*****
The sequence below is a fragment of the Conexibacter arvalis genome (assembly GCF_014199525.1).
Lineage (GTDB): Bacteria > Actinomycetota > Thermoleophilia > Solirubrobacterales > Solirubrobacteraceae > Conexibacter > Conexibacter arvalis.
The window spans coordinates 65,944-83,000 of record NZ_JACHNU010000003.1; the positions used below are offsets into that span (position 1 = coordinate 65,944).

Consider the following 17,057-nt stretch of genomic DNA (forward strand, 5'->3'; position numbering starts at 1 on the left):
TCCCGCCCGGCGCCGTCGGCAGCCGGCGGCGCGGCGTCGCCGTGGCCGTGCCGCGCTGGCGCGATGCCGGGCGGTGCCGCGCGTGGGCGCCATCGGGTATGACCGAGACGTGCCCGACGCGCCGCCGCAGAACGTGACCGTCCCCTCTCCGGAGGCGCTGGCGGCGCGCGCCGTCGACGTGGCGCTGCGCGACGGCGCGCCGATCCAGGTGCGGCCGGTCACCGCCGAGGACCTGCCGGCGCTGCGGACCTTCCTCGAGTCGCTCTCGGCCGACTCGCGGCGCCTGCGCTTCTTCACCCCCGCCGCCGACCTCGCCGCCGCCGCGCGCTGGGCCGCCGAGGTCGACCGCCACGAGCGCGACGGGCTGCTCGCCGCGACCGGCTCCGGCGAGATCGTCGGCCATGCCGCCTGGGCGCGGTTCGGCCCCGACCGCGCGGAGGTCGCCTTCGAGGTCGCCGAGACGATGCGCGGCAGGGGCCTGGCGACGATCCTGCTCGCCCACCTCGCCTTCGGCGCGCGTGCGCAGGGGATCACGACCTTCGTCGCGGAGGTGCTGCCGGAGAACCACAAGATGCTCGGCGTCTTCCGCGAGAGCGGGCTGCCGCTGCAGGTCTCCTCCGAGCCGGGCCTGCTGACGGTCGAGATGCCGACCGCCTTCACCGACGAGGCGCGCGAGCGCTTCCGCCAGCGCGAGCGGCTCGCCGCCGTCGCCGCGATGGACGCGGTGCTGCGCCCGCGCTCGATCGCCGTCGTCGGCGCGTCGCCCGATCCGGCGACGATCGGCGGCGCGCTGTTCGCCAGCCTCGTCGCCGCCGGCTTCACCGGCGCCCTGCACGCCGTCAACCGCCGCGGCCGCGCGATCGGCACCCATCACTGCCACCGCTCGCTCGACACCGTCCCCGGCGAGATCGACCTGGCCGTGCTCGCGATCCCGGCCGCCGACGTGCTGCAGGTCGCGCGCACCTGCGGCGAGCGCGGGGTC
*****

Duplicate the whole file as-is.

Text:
The sequence below is a fragment of the Conexibacter arvalis genome (assembly GCF_014199525.1).
Lineage (GTDB): Bacteria > Actinomycetota > Thermoleophilia > Solirubrobacterales > Solirubrobacteraceae > Conexibacter > Conexibacter arvalis.
The window spans coordinates 65,944-83,000 of record NZ_JACHNU010000003.1; the positions used below are offsets into that span (position 1 = coordinate 65,944).

Consider the following 17,057-nt stretch of genomic DNA (forward strand, 5'->3'; position numbering starts at 1 on the left):
TCCCGCCCGGCGCCGTCGGCAGCCGGCGGCGCGGCGTCGCCGTGGCCGTGCCGCGCTGGCGCGATGCCGGGCGGTGCCGCGCGTGGGCGCCATCGGGTATGACCGAGACGTGCCCGACGCGCCGCCGCAGAACGTGACCGTCCCCTCTCCGGAGGCGCTGGCGGCGCGCGCCGTCGACGTGGCGCTGCGCGACGGCGCGCCGATCCAGGTGCGGCCGGTCACCGCCGAGGACCTGCCGGCGCTGCGGACCTTCCTCGAGTCGCTCTCGGCCGACTCGCGGCGCCTGCGCTTCTTCACCCCCGCCGCCGACCTCGCCGCCGCCGCGCGCTGGGCCGCCGAGGTCGACCGCCACGAGCGCGACGGGCTGCTCGCCGCGACCGGCTCCGGCGAGATCGTCGGCCATGCCGCCTGGGCGCGGTTCGGCCCCGACCGCGCGGAGGTCGCCTTCGAGGTCGCCGAGACGATGCGCGGCAGGGGCCTGGCGACGATCCTGCTCGCCCACCTCGCCTTCGGCGCGCGTGCGCAGGGGATCACGACCTTCGTCGCGGAGGTGCTGCCGGAGAACCACAAGATGCTCGGCGTCTTCCGCGAGAGCGGGCTGCCGCTGCAGGTCTCCTCCGAGCCGGGCCTGCTGACGGTCGAGATGCCGACCGCCTTCACCGACGAGGCGCGCGAGCGCTTCCGCCAGCGCGAGCGGCTCGCCGCCGTCGCCGCGATGGACGCGGTGCTGCGCCCGCGCTCGATCGCCGTCGTCGGCGCGTCGCCCGATCCGGCGACGATCGGCGGCGCGCTGTTCGCCAGCCTCGTCGCCGCCGGCTTCACCGGCGCCCTGCACGCCGTCAACCGCCGCGGCCGCGCGATCGGCACCCATCACTGCCACCGCTCGCTCGACACCGTCCCCGGCGAGATCGACCTGGCCGTGCTCGCGATCCCGGCCGCCGACGTGCTGCAGGTCGCGCGCACCTGCGGCGAGCGCGGGGTC